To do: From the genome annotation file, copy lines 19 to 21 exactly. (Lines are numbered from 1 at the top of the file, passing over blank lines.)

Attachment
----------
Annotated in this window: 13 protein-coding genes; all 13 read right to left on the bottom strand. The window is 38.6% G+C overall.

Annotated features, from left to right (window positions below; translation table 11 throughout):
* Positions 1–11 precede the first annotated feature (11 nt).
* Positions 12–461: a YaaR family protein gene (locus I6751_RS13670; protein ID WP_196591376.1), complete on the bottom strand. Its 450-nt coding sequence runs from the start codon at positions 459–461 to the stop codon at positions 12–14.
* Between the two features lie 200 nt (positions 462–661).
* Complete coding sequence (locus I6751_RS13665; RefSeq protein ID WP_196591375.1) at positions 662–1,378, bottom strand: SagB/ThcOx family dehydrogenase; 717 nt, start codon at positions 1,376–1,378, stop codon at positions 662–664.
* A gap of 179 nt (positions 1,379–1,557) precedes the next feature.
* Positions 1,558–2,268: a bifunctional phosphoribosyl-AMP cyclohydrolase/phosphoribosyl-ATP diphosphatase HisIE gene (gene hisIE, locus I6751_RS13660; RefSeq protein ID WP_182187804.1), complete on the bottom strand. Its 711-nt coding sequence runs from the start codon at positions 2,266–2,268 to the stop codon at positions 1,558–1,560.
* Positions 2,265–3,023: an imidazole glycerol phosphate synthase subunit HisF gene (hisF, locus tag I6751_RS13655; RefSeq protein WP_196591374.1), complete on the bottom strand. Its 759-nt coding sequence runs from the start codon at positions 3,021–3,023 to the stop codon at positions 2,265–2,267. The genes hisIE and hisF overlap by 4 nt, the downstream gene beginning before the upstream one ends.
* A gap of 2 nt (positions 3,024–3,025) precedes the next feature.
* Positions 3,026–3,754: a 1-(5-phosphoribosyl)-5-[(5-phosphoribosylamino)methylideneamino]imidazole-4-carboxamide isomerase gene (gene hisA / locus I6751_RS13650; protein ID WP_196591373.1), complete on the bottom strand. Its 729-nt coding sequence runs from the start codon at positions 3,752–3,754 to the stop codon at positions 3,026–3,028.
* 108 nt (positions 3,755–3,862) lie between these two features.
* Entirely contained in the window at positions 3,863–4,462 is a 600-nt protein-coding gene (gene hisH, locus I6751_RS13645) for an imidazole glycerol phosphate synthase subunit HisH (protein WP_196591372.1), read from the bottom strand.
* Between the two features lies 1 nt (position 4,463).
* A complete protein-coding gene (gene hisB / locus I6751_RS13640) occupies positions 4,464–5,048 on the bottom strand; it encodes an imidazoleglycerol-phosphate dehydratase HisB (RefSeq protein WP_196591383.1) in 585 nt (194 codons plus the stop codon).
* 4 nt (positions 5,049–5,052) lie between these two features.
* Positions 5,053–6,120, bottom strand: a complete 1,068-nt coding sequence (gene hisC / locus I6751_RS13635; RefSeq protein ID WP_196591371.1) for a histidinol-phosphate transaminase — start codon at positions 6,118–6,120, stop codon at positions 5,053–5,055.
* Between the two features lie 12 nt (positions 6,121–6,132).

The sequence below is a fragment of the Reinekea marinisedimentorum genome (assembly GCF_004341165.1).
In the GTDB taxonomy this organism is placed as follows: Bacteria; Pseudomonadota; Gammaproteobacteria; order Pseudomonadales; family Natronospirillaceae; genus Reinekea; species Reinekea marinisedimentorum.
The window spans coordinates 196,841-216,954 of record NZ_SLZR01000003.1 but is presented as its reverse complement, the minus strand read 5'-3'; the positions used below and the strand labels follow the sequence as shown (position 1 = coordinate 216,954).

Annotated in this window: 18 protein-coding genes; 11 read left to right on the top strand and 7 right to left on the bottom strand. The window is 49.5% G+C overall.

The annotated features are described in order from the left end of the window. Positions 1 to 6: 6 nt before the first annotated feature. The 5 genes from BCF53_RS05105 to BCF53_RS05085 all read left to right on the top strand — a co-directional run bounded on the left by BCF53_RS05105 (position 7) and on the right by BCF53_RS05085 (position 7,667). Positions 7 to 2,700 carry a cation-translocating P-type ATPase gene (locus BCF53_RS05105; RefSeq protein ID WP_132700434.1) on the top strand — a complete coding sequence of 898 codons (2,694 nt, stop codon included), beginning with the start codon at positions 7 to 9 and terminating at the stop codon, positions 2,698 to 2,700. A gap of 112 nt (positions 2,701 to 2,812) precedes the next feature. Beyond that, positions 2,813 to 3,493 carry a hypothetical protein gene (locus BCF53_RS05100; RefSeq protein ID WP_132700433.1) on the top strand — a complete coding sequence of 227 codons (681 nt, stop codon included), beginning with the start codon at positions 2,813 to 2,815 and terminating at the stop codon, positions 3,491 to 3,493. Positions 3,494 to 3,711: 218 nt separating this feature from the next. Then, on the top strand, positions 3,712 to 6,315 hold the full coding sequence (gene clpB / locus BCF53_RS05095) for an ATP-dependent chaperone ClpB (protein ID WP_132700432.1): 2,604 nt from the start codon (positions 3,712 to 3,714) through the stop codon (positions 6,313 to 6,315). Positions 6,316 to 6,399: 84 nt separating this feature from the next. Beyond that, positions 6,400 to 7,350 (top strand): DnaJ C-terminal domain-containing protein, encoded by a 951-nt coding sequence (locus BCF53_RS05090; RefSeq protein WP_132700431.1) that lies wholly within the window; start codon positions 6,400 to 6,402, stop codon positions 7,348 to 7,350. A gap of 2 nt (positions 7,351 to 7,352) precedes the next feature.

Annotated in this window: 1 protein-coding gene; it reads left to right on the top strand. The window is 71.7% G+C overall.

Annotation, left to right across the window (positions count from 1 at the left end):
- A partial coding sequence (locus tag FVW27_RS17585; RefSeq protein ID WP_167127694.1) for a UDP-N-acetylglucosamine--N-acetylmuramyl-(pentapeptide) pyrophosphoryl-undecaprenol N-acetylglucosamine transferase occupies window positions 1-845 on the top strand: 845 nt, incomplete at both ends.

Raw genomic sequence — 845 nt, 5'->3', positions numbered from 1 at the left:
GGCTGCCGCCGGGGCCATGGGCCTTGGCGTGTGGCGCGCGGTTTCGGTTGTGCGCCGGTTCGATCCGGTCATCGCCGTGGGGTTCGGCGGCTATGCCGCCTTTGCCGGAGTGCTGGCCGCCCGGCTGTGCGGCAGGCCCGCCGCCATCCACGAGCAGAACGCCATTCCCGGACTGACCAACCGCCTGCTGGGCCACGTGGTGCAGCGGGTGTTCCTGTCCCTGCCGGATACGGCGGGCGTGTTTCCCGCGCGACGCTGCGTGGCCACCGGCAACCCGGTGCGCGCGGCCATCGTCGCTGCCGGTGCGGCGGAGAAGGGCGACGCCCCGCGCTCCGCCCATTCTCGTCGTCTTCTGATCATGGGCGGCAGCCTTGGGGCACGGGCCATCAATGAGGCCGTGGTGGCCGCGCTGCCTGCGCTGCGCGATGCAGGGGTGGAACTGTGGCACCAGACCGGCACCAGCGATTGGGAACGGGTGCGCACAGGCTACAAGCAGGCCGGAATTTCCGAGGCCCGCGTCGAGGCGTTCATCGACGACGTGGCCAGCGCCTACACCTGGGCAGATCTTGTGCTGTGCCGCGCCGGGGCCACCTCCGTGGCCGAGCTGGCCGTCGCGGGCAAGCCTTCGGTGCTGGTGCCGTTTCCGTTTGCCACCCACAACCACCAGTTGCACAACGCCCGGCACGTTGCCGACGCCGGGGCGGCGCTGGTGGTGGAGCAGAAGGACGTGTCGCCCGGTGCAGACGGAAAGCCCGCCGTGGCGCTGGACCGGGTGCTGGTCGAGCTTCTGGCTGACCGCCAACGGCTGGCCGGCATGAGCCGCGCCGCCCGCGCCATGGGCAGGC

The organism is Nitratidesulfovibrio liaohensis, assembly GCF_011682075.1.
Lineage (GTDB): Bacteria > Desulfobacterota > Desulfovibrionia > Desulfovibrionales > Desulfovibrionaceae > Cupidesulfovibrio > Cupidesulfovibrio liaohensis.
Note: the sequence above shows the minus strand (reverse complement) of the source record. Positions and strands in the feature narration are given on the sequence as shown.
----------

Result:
The sequence below is a fragment of the Reinekea marinisedimentorum genome (assembly GCF_004341165.1).
In the GTDB taxonomy this organism is placed as follows: Bacteria; Pseudomonadota; Gammaproteobacteria; order Pseudomonadales; family Natronospirillaceae; genus Reinekea; species Reinekea marinisedimentorum.
The window spans coordinates 196,841-216,954 of record NZ_SLZR01000003.1 but is presented as its reverse complement, the minus strand read 5'-3'; the positions used below and the strand labels follow the sequence as shown (position 1 = coordinate 216,954).